# Chapter 4 - Section 4.7 - Inverse Trigonometric Functions - Exercise Set - Page 626: 54

$\dfrac{\sqrt 3}{2}$

#### Work Step by Step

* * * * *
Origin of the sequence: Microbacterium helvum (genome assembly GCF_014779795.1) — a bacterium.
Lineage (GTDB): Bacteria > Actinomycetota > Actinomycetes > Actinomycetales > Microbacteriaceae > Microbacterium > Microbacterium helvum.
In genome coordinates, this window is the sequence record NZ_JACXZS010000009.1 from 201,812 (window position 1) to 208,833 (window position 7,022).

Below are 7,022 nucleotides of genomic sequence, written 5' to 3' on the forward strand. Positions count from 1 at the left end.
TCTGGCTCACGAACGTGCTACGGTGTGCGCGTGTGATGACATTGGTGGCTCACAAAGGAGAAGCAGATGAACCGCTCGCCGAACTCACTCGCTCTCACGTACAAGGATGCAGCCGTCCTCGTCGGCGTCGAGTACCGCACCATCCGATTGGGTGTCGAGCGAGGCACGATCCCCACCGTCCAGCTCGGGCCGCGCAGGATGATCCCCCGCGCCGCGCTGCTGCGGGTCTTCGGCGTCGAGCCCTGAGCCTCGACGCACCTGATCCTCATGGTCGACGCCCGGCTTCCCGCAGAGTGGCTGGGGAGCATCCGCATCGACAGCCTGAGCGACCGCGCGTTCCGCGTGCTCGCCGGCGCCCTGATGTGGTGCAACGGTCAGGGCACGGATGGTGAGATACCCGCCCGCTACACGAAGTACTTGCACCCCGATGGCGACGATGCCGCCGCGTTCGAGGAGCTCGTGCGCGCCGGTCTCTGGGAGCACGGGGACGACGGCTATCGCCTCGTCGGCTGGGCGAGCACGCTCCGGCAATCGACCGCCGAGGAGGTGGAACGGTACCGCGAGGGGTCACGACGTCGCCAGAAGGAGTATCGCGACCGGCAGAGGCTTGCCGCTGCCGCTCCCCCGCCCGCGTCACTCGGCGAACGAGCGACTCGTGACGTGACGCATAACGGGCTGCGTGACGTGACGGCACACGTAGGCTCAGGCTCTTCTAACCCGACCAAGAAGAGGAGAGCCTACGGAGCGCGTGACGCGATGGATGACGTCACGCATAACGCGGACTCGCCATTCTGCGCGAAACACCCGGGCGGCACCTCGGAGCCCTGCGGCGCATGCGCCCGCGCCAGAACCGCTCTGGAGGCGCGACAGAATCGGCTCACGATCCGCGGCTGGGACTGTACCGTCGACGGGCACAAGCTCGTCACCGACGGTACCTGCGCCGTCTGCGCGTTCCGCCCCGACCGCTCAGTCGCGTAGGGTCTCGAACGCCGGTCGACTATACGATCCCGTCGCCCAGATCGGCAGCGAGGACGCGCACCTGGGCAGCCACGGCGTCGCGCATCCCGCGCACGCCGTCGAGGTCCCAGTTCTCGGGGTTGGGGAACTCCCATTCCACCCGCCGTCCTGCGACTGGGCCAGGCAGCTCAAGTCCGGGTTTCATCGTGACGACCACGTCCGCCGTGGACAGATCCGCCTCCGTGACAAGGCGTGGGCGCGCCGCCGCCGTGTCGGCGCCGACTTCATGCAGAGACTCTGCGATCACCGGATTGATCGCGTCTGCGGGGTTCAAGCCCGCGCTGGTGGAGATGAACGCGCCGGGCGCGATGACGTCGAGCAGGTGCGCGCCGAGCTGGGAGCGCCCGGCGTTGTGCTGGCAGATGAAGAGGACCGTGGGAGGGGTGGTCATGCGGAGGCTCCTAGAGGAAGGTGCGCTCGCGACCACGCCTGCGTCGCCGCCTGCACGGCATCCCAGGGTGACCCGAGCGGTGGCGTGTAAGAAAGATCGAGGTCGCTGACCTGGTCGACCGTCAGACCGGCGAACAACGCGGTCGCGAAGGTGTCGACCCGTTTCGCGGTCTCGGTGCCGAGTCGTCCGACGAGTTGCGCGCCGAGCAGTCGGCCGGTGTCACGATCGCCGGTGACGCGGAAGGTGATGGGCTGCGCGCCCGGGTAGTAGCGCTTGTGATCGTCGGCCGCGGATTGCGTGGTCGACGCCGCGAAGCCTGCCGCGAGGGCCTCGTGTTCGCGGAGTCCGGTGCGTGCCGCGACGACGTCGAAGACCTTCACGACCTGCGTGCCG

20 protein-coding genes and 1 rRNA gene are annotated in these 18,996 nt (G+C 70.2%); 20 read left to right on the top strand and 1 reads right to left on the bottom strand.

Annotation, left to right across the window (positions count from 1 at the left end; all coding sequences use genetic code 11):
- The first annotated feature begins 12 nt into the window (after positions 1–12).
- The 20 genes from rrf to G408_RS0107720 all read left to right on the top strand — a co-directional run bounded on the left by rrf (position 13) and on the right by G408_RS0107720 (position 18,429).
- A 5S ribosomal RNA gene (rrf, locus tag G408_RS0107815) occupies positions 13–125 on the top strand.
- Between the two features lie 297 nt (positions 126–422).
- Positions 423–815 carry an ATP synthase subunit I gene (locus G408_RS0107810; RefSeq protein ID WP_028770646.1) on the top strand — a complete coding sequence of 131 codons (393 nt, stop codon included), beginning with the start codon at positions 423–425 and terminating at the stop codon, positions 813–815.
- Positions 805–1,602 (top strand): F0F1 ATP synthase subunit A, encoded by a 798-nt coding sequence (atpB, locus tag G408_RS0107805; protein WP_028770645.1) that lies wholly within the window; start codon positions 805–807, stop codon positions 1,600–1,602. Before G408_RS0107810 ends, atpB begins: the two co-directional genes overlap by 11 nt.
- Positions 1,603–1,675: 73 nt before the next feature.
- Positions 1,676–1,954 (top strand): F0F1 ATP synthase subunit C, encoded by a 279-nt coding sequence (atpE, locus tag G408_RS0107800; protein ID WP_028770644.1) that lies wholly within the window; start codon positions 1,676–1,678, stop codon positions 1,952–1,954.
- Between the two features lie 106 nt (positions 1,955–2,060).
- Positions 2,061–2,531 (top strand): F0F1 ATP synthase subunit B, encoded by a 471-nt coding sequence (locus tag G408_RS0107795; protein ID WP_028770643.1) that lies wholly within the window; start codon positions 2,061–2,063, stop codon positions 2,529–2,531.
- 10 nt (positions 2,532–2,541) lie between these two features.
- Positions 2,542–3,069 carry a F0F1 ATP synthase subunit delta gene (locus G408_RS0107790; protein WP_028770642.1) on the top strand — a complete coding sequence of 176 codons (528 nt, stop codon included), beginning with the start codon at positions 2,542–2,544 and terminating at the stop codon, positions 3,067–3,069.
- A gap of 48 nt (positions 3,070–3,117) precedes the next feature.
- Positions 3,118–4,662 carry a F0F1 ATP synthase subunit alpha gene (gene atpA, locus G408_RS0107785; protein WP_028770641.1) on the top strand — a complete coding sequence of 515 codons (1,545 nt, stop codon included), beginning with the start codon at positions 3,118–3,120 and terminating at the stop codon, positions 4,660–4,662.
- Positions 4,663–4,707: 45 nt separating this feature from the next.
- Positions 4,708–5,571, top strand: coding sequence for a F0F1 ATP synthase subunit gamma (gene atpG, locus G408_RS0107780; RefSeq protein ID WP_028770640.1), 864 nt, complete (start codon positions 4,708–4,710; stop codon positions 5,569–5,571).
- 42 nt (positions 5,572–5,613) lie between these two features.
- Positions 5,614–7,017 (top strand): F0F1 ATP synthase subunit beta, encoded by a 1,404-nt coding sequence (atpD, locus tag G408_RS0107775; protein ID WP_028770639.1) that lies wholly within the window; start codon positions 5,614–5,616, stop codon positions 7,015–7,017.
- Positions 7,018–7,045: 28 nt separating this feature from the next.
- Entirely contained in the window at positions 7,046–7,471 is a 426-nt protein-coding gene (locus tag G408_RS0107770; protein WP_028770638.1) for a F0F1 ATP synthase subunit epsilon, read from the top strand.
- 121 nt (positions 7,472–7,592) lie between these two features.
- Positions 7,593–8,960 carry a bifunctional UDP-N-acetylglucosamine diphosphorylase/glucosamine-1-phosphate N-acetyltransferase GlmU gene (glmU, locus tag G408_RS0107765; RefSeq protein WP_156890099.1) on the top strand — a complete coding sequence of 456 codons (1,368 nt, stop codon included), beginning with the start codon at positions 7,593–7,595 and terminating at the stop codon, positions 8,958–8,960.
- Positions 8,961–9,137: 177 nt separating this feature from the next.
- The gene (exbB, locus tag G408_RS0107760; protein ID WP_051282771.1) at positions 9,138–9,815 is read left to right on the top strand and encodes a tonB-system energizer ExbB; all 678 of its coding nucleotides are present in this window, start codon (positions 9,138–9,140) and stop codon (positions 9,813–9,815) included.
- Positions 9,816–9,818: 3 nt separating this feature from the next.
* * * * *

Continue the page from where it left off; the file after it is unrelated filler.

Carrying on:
Suppose $\theta =\sin^{-1} (\dfrac{1}{2})$ This gives: $\sin \theta=\dfrac{1}{2}$ Since, $r=\sqrt {x^2+y^2}$ This implies that $x=\sqrt {r^2-y^2}=\sqrt {2^2-(1)^2}=\sqrt 3$ Therefore, we have $\cos \theta =\cos [\sin^{-1} (\dfrac{1}{2})]=\dfrac{\sqrt 3}{2}$

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